I would much rather the language be able to expand its turf at the 
expense of the existing codebases, as long as there was a way to 
_migrate the code cleanly_.

I envision something like this would work:

In addition to the 'module mypackage.mymodule' statement at the top of 
each file, should be a version number of D of some sort that the code 
was last built against.  A very high level language revision like D1 or D2.

Newer compilers would maintain the previous front-ends ability to parse 
these older files, purely for the sake of outputing TODO-like messages 
for how to upgrade the codebase to a newer version.

A simple example right now from D1 to D2 would be the way floating point 
literals are parsed is no longer compatible.  The UFCS changes could 
silently break existing code in theory and probably should be pointed 
out in some way before upgrading code from D1 to D2.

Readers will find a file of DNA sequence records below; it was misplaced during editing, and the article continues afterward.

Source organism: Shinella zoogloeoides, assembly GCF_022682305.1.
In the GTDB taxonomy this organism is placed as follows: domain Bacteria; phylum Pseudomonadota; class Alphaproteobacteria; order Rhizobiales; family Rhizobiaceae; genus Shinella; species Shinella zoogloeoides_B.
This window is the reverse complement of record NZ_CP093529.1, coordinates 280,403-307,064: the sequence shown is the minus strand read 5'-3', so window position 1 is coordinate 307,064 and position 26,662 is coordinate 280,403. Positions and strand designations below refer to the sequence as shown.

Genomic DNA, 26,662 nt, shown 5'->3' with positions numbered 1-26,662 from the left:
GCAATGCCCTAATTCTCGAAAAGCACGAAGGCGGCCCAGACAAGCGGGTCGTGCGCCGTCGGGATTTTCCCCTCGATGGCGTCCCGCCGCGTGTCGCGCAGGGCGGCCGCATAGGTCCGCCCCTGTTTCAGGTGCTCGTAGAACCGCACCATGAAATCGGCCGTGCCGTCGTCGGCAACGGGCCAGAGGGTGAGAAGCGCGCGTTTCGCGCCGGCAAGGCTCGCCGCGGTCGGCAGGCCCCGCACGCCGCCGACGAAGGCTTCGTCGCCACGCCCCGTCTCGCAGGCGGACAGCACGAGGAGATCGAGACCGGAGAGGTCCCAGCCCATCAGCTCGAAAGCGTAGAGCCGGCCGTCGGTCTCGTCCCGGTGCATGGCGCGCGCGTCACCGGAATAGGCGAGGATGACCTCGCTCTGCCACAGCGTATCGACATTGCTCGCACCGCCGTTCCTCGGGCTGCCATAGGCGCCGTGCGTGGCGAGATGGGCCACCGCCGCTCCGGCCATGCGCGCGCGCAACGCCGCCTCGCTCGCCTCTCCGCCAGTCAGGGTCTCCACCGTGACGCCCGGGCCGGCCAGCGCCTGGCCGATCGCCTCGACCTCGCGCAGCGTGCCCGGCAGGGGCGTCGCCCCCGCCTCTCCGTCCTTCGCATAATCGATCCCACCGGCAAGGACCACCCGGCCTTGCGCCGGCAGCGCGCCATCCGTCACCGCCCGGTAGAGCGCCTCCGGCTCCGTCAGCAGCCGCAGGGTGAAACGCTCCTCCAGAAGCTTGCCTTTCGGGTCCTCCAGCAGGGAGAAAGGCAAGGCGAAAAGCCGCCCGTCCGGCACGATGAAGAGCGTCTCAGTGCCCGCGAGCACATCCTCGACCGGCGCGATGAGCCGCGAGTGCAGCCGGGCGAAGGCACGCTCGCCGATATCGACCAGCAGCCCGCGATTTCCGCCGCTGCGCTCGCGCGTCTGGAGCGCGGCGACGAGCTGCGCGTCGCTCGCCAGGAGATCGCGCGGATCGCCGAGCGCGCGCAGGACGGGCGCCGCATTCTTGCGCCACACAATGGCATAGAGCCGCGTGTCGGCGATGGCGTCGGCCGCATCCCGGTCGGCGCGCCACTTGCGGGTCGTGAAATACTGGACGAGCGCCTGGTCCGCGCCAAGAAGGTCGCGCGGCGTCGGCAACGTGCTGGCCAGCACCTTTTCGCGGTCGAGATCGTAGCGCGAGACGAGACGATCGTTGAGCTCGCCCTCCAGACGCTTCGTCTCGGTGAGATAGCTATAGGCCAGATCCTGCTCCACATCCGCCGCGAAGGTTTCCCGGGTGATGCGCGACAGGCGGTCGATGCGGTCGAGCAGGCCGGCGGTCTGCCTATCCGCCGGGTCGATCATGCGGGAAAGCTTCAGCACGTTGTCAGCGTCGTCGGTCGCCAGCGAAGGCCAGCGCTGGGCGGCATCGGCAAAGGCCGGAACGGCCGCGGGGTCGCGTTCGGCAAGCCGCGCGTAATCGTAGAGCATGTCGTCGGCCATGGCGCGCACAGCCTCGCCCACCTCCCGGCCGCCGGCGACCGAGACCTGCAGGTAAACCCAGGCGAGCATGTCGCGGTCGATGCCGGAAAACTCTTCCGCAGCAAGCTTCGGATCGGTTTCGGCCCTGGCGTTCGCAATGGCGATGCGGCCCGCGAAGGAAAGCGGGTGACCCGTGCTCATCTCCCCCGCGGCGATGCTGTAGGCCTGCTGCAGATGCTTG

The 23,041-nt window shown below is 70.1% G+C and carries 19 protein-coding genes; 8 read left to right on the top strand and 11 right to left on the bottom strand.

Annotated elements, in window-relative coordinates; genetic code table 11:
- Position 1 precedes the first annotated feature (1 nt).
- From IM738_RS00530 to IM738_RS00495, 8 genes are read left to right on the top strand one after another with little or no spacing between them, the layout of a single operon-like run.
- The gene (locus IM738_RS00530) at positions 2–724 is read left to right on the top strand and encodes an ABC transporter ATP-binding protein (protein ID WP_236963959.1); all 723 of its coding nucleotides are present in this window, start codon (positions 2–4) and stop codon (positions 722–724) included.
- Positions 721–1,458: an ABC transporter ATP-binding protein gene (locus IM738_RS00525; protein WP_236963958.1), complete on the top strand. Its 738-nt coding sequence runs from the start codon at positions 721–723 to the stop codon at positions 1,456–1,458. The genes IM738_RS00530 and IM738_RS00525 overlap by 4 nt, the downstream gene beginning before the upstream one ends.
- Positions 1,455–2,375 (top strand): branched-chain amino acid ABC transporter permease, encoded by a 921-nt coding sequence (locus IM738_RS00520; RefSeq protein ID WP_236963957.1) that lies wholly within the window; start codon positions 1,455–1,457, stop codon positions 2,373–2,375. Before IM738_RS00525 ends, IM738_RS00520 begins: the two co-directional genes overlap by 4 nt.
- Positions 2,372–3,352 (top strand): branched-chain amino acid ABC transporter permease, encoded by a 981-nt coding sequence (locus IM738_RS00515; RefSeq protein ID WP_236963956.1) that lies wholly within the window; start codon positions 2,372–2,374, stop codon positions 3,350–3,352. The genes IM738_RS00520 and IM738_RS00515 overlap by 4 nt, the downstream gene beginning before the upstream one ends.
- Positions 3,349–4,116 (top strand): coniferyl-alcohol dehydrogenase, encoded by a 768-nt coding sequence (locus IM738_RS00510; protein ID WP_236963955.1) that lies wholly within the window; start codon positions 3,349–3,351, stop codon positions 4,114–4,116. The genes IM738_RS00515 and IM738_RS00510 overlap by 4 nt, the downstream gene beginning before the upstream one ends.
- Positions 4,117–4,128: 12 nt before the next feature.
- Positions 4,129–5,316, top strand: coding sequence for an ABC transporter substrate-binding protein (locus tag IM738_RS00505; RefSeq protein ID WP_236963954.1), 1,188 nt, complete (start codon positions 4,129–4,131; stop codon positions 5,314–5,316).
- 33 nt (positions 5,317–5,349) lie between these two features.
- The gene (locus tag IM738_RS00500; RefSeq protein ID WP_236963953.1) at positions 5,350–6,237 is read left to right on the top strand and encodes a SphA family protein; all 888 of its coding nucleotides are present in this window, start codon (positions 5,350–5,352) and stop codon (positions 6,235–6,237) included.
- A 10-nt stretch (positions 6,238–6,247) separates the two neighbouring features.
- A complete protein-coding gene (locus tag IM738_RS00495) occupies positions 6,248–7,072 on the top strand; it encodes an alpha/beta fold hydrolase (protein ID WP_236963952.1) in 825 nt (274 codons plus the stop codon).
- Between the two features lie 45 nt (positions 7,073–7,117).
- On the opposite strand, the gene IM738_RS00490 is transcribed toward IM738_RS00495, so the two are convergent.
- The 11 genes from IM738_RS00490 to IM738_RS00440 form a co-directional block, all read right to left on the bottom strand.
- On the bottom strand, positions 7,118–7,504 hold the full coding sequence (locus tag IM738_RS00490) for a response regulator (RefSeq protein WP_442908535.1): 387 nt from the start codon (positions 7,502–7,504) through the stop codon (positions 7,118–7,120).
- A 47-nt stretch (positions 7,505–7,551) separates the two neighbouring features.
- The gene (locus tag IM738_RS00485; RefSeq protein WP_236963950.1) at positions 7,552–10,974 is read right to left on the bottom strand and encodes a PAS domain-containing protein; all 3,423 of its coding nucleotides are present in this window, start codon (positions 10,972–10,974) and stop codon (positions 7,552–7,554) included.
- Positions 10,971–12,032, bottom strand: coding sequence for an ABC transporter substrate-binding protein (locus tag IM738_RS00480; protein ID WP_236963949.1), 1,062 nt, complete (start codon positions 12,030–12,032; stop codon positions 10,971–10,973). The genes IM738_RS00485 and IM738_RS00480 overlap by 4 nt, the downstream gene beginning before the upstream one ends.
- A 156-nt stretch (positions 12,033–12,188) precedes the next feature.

March 10, 2012
Re: Breaking backwards compatiblity
On 10/03/12 20:38, Walter Bright wrote:
> On 3/10/2012 11:31 AM, Nick Sabalausky wrote:
>> I still like the name better. Do we really need an alphabet soup
>> appended to
>> "write" just to spit out one string?
>
> It's not about whether it was a better name. It was about having to
> constantly edit code.

But... writefln is still there.  Is it incompatible with the D1 one in 
some way?

-Lars
March 10, 2012
Re: Breaking backwards compatiblity
On 3/10/2012 4:22 PM, Nick Sabalausky wrote:
> "H. S. Teoh"<hsteoh@quickfur.ath.cx>  wrote in message
> news:mailman.437.1331414346.4860.digitalmars-d@puremagic.com...
>>
>> True. But I found Linux far more superior in terms of being usable on
>> very old hardware.
>
> There have been exceptions to that: About 10-12 years ago, GNOME (or at
> least Nautlus) and KDE were *insanely* bloated to the pount of making
> Win2k/XP seem ultra-lean.
>
>

Both KDE and Gnome UIs and apps using these Uis still feel very sluggish 
to me on a modern machine.  I don't get this feeling at all on Win7, 
even on a much slower machine (my laptop for instance).
March 10, 2012
Re: Breaking backwards compatiblity
Am 10.03.2012 20:52, schrieb H. S. Teoh:
> On Sat, Mar 10, 2012 at 02:27:20PM -0500, Nick Sabalausky wrote:
>> "Adam D. Ruppe"<destructionator@gmail.com>  wrote in message
>> news:tfdzpwcijnavdalmnzit@forum.dlang.org...
>>> On Saturday, 10 March 2012 at 18:57:10 UTC, H. S. Teoh wrote: